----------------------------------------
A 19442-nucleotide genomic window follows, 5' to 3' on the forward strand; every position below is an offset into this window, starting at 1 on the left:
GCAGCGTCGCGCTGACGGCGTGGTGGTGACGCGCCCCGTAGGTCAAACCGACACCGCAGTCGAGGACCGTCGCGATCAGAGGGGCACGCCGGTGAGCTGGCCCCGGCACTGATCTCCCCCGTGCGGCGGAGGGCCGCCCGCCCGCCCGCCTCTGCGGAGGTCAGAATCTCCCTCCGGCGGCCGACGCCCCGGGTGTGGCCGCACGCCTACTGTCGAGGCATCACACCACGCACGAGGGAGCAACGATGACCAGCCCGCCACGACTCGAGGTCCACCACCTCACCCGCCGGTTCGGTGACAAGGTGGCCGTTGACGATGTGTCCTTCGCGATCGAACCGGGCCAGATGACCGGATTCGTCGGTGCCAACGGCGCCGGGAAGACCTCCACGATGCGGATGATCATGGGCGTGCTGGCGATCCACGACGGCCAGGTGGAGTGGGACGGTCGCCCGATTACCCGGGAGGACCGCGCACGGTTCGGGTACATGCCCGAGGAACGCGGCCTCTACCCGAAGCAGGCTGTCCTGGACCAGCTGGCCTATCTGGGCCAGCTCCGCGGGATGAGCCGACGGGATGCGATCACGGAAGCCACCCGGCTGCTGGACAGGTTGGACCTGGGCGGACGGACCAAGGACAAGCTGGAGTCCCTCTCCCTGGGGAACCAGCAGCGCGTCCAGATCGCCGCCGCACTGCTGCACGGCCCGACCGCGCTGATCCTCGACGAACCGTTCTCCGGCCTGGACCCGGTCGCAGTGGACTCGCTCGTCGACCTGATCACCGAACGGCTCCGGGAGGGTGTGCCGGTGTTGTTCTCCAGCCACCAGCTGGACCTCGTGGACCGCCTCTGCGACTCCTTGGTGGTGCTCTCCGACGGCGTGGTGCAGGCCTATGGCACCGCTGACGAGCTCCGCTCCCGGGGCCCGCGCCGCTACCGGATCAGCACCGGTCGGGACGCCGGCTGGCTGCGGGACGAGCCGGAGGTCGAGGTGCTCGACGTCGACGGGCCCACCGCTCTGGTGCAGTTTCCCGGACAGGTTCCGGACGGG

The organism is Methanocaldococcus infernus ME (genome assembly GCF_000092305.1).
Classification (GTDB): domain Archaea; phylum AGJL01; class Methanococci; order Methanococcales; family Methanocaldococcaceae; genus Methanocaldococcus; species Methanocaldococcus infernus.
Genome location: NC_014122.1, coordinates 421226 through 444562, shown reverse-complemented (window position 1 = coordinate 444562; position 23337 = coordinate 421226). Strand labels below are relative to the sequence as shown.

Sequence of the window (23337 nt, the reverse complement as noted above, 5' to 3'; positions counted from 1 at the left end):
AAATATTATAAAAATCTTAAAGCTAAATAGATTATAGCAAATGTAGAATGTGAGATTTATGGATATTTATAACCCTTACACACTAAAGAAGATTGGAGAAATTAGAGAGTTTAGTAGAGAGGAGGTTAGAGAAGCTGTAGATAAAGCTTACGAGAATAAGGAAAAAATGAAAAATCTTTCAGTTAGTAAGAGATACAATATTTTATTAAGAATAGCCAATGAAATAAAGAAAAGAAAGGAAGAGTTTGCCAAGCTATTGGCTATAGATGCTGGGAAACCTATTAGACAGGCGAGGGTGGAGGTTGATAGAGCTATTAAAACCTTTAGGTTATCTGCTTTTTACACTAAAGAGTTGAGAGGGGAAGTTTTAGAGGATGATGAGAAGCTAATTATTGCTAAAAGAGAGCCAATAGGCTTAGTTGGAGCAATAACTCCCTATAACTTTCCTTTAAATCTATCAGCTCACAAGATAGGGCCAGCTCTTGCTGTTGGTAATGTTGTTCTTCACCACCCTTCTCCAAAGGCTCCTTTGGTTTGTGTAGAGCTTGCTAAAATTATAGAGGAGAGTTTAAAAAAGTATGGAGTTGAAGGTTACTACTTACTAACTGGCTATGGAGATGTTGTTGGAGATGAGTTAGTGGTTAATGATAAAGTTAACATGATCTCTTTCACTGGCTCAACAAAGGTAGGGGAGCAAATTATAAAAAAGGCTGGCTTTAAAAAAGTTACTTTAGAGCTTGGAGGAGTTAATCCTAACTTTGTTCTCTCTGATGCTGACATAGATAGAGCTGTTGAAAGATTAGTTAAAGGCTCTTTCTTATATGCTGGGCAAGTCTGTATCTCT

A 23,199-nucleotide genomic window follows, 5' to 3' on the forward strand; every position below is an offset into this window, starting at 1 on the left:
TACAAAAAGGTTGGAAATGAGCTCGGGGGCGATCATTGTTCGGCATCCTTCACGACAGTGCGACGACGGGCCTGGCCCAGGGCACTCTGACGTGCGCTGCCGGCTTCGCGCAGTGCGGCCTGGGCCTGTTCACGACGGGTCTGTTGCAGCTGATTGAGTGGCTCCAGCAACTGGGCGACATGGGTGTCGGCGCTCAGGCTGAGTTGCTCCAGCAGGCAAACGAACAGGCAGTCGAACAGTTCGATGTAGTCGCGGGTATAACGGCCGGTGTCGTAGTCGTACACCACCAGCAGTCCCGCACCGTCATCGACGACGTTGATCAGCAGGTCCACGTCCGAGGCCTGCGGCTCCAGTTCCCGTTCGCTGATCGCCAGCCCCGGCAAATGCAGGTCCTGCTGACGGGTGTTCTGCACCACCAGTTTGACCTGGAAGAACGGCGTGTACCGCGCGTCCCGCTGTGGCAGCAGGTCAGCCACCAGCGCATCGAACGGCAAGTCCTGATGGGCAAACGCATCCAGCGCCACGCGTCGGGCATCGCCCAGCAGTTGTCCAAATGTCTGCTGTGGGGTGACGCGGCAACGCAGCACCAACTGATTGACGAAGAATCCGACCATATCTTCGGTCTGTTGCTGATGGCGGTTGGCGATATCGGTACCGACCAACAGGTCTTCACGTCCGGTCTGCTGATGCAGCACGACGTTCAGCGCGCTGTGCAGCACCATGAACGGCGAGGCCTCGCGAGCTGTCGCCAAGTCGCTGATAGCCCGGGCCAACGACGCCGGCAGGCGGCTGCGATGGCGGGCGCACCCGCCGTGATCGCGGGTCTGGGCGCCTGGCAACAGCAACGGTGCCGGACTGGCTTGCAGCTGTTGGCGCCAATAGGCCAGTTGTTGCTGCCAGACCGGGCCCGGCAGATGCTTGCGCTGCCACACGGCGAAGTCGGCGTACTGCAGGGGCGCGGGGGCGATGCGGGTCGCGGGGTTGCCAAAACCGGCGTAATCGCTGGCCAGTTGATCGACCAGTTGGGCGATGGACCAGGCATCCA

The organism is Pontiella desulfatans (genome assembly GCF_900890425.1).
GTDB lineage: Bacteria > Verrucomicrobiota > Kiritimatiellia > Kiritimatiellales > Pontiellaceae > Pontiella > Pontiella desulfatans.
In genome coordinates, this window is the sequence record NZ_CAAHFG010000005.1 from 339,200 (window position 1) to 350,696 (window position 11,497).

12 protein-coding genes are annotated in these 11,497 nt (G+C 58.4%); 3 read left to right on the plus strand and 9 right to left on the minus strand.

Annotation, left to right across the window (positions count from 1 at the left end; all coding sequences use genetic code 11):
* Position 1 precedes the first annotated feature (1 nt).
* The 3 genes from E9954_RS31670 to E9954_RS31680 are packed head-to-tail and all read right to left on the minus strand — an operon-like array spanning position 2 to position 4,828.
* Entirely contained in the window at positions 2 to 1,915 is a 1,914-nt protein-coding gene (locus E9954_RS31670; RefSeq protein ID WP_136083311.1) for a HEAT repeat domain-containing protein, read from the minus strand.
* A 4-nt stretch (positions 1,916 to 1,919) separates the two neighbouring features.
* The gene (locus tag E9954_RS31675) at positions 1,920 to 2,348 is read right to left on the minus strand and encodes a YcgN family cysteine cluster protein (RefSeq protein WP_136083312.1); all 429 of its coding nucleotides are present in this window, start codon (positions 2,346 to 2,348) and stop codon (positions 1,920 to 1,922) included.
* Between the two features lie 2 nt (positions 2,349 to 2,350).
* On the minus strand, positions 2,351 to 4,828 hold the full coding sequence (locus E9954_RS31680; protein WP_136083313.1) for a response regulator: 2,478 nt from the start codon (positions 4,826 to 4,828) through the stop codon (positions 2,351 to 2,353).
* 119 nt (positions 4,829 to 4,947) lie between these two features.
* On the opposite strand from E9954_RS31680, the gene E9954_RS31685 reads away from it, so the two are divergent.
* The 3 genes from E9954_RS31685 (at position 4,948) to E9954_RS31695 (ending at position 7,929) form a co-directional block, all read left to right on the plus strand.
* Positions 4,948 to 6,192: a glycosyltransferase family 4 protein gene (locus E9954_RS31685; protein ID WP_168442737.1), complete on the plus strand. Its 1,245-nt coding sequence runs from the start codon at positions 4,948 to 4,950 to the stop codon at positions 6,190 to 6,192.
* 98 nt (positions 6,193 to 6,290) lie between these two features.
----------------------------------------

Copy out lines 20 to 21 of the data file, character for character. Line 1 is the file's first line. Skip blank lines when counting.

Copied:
* Between the two features lie 2 nt (positions 2,349 to 2,350).
* On the minus strand, positions 2,351 to 4,828 hold the full coding sequence (locus E9954_RS31680; protein WP_136083313.1) for a response regulator: 2,478 nt from the start codon (positions 4,826 to 4,828) through the stop codon (positions 2,351 to 2,353).